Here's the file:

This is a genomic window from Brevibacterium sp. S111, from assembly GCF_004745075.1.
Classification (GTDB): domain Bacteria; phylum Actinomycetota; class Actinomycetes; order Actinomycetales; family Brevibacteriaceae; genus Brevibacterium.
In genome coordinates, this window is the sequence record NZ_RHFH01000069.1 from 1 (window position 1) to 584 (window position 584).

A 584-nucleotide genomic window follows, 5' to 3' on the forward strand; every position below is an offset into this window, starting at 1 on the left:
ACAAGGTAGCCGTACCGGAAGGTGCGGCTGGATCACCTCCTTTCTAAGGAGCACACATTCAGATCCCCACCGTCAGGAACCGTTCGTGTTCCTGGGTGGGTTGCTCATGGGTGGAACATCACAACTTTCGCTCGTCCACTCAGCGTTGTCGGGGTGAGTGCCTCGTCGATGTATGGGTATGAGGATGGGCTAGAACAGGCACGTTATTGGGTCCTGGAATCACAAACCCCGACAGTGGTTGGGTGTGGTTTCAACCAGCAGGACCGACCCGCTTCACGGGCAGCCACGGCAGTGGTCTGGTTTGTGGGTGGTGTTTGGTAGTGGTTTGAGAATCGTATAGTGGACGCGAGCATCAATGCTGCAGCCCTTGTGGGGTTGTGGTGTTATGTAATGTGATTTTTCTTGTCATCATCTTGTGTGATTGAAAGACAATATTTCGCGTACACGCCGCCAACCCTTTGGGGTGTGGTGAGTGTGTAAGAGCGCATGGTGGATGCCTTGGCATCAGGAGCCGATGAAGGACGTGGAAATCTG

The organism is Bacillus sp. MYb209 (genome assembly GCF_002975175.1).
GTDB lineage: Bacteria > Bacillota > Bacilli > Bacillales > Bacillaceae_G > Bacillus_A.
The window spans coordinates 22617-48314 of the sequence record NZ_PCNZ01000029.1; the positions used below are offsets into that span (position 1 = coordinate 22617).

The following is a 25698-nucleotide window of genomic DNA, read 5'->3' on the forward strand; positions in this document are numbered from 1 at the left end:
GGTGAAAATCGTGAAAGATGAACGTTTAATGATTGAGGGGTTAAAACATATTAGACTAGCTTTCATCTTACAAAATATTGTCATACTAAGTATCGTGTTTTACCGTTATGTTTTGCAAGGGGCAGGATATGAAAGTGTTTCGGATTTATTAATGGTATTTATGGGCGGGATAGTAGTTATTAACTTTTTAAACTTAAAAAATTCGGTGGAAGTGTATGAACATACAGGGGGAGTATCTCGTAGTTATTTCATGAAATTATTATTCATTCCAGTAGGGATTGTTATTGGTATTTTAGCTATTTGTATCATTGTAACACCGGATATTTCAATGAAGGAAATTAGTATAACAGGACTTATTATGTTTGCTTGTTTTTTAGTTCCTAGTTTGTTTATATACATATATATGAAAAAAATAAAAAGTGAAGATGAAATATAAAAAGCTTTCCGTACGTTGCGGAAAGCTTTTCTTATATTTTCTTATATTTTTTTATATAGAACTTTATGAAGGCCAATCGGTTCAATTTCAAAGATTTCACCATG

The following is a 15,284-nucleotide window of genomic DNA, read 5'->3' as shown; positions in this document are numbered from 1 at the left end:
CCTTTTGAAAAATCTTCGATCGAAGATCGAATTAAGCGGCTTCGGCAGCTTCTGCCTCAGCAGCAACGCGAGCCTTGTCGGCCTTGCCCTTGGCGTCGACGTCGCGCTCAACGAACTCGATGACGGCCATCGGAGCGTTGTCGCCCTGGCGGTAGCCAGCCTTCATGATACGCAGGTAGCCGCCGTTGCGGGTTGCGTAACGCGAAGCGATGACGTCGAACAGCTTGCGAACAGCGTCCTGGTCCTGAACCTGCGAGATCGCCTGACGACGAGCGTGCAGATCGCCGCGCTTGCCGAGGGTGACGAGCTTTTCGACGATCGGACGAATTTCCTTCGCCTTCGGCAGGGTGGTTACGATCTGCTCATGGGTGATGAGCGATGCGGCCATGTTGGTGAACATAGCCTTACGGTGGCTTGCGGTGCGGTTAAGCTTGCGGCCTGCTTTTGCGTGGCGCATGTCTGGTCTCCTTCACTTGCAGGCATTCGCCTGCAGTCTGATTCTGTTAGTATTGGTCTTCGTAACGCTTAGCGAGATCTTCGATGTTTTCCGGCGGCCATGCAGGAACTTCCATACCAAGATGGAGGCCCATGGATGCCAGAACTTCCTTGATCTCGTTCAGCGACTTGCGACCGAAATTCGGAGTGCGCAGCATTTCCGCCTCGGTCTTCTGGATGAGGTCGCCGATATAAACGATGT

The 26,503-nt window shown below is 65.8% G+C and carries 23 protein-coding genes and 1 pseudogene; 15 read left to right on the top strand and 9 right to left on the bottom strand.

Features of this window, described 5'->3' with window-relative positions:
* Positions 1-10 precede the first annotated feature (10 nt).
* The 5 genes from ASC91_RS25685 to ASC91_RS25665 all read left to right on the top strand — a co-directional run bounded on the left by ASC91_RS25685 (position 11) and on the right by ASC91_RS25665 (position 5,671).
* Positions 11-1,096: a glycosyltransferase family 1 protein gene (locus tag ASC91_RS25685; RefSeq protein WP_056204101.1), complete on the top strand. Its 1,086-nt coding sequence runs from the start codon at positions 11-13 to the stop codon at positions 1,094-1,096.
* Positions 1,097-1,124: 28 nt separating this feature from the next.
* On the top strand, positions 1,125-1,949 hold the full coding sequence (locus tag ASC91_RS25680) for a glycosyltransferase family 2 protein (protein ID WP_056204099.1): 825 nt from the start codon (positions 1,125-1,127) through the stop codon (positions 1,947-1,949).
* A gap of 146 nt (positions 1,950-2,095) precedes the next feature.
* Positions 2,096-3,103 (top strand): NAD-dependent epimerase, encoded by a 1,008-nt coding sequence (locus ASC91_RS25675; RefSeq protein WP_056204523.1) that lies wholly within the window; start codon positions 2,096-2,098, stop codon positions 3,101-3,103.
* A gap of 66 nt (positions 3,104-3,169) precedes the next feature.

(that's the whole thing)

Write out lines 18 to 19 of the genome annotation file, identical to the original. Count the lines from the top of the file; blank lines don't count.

* Positions 1,097-1,124: 28 nt separating this feature from the next.
* On the top strand, positions 1,125-1,949 hold the full coding sequence (locus tag ASC91_RS25680) for a glycosyltransferase family 2 protein (protein ID WP_056204099.1): 825 nt from the start codon (positions 1,125-1,127) through the stop codon (positions 1,947-1,949).